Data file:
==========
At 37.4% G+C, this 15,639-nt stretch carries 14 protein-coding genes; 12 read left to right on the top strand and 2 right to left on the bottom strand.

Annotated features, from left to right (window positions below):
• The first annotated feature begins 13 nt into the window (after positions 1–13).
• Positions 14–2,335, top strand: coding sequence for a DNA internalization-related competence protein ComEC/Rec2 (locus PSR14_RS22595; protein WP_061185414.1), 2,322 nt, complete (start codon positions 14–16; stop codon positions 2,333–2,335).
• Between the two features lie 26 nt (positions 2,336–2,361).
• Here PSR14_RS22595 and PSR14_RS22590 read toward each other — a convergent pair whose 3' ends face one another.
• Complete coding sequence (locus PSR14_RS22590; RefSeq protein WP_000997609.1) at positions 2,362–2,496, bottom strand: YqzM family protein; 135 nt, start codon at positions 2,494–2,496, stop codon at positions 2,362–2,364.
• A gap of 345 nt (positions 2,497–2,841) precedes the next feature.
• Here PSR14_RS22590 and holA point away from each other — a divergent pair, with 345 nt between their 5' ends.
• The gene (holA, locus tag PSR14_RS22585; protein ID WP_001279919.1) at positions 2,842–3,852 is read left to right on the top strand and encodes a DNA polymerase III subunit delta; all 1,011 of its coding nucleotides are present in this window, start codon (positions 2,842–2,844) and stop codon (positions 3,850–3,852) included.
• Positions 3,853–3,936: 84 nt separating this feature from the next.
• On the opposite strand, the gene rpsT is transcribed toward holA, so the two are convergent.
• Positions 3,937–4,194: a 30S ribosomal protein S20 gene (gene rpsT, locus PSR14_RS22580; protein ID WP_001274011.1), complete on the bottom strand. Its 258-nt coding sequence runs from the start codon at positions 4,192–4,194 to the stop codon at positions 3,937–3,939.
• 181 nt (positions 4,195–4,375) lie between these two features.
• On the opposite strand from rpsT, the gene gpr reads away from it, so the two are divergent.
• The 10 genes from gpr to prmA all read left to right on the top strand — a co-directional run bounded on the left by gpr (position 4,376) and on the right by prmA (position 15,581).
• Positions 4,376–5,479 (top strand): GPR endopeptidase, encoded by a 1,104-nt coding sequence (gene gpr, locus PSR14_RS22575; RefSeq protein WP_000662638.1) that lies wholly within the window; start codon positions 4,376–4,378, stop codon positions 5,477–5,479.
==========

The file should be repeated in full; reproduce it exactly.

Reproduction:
At 37.4% G+C, this 15,639-nt stretch carries 14 protein-coding genes; 12 read left to right on the top strand and 2 right to left on the bottom strand.

Annotated features, from left to right (window positions below):
• The first annotated feature begins 13 nt into the window (after positions 1–13).
• Positions 14–2,335, top strand: coding sequence for a DNA internalization-related competence protein ComEC/Rec2 (locus PSR14_RS22595; protein WP_061185414.1), 2,322 nt, complete (start codon positions 14–16; stop codon positions 2,333–2,335).
• Between the two features lie 26 nt (positions 2,336–2,361).
• Here PSR14_RS22595 and PSR14_RS22590 read toward each other — a convergent pair whose 3' ends face one another.
• Complete coding sequence (locus PSR14_RS22590; RefSeq protein WP_000997609.1) at positions 2,362–2,496, bottom strand: YqzM family protein; 135 nt, start codon at positions 2,494–2,496, stop codon at positions 2,362–2,364.
• A gap of 345 nt (positions 2,497–2,841) precedes the next feature.
• Here PSR14_RS22590 and holA point away from each other — a divergent pair, with 345 nt between their 5' ends.
• The gene (holA, locus tag PSR14_RS22585; protein ID WP_001279919.1) at positions 2,842–3,852 is read left to right on the top strand and encodes a DNA polymerase III subunit delta; all 1,011 of its coding nucleotides are present in this window, start codon (positions 2,842–2,844) and stop codon (positions 3,850–3,852) included.
• Positions 3,853–3,936: 84 nt separating this feature from the next.
• On the opposite strand, the gene rpsT is transcribed toward holA, so the two are convergent.
• Positions 3,937–4,194: a 30S ribosomal protein S20 gene (gene rpsT, locus PSR14_RS22580; protein ID WP_001274011.1), complete on the bottom strand. Its 258-nt coding sequence runs from the start codon at positions 4,192–4,194 to the stop codon at positions 3,937–3,939.
• 181 nt (positions 4,195–4,375) lie between these two features.
• On the opposite strand from rpsT, the gene gpr reads away from it, so the two are divergent.
• The 10 genes from gpr to prmA all read left to right on the top strand — a co-directional run bounded on the left by gpr (position 4,376) and on the right by prmA (position 15,581).
• Positions 4,376–5,479 (top strand): GPR endopeptidase, encoded by a 1,104-nt coding sequence (gene gpr, locus PSR14_RS22575; RefSeq protein WP_000662638.1) that lies wholly within the window; start codon positions 4,376–4,378, stop codon positions 5,477–5,479.